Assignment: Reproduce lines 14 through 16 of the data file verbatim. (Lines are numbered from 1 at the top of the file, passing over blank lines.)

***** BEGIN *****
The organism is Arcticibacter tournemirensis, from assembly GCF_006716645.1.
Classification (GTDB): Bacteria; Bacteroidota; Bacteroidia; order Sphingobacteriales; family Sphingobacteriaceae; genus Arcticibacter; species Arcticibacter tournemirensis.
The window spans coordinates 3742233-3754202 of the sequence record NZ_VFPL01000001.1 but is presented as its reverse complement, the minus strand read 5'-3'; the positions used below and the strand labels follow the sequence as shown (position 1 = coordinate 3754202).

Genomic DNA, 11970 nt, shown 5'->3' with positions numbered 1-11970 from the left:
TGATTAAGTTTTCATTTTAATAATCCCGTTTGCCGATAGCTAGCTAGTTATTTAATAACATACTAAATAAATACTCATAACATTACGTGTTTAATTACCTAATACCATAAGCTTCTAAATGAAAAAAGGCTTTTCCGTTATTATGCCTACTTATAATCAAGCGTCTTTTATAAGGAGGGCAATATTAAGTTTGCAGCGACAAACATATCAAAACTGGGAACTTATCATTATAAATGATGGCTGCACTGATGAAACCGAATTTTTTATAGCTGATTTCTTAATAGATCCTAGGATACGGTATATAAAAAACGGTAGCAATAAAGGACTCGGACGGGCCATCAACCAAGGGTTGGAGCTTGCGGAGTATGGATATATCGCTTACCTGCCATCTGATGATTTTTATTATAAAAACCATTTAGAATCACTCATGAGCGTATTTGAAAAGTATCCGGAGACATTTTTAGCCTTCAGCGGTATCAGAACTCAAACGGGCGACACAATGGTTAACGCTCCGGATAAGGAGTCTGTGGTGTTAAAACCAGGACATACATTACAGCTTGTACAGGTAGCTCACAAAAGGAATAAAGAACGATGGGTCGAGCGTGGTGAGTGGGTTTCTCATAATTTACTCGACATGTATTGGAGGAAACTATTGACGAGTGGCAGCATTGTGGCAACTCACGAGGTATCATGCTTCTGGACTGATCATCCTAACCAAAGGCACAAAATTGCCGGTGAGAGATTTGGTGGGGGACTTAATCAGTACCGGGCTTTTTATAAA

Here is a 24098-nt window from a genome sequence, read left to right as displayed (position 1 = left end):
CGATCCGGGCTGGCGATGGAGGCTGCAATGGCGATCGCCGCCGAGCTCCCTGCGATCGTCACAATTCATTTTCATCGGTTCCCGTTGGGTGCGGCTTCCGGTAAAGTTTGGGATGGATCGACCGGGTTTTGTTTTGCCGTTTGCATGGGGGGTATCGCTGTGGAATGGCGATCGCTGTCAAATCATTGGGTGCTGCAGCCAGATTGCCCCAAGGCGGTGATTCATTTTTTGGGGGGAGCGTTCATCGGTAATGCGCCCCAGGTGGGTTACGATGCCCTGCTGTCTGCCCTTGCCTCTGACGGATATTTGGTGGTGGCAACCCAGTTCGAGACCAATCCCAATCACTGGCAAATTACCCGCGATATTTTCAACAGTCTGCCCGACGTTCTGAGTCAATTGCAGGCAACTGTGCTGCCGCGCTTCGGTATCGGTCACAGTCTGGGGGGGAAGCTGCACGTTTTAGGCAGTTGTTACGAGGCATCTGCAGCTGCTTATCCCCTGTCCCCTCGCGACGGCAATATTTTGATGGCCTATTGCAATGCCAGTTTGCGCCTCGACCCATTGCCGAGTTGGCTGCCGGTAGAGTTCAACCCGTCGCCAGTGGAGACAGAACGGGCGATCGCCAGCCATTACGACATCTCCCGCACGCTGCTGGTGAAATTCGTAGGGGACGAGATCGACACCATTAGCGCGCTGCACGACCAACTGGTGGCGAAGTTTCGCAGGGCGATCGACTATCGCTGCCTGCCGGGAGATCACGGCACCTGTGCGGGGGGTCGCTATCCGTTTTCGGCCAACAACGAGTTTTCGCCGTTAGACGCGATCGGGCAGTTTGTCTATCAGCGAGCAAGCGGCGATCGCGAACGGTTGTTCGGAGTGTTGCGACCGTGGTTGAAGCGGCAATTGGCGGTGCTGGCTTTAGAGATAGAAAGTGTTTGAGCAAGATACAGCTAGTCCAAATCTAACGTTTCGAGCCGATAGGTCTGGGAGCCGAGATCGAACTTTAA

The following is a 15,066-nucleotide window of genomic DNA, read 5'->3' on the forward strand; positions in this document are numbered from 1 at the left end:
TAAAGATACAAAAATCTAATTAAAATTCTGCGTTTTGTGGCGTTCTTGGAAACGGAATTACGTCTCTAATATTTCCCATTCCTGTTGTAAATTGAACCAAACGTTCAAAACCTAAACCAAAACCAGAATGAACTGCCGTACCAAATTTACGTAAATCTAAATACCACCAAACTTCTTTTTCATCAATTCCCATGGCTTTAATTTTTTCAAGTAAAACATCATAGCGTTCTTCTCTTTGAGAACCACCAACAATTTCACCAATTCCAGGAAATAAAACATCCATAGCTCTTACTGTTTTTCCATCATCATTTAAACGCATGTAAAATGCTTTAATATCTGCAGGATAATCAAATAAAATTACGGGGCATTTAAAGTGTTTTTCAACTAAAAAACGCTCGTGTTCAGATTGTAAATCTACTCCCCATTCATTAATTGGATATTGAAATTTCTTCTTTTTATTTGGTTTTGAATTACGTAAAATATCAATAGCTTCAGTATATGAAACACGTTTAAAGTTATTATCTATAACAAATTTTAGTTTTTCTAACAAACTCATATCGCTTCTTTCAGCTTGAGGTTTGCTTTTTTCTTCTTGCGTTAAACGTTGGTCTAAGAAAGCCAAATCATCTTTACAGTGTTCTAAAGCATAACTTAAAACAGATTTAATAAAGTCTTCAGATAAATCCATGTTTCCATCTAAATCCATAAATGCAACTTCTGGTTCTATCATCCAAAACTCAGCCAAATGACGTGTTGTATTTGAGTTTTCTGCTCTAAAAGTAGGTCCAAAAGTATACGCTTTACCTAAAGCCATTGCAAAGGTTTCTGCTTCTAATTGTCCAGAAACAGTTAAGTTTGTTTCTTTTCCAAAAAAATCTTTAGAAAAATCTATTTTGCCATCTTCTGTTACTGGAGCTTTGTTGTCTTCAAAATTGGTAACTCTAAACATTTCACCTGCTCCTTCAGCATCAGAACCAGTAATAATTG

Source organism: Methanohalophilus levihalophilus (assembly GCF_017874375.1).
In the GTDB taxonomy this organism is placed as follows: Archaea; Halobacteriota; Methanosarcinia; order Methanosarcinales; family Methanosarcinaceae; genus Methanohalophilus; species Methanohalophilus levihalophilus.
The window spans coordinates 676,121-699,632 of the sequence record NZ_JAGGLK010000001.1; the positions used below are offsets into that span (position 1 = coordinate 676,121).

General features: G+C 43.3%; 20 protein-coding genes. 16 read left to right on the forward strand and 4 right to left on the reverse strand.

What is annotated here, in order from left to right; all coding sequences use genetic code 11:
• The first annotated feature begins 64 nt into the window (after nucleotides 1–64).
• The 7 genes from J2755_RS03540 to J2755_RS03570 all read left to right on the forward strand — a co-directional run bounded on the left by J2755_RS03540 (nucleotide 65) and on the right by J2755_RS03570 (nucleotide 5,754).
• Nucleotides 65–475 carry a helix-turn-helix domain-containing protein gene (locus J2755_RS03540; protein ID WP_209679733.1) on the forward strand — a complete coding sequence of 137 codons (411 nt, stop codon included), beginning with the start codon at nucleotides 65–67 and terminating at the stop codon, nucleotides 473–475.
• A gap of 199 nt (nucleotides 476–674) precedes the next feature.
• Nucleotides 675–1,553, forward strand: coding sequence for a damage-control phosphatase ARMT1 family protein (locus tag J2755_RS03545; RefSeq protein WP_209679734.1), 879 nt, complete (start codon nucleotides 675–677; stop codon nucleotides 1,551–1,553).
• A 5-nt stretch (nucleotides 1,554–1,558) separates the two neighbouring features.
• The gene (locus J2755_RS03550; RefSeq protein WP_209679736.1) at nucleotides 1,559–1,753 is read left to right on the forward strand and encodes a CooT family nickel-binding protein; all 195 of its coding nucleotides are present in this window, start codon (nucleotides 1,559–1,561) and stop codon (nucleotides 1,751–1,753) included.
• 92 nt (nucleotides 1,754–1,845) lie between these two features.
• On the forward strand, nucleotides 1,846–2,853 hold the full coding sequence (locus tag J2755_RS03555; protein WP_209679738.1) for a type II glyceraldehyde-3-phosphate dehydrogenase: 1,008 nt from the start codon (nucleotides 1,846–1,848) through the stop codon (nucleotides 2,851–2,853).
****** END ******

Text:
What is annotated here, in order from left to right; all coding sequences use genetic code 11:
• The first annotated feature begins 64 nt into the window (after nucleotides 1–64).
• The 7 genes from J2755_RS03540 to J2755_RS03570 all read left to right on the forward strand — a co-directional run bounded on the left by J2755_RS03540 (nucleotide 65) and on the right by J2755_RS03570 (nucleotide 5,754).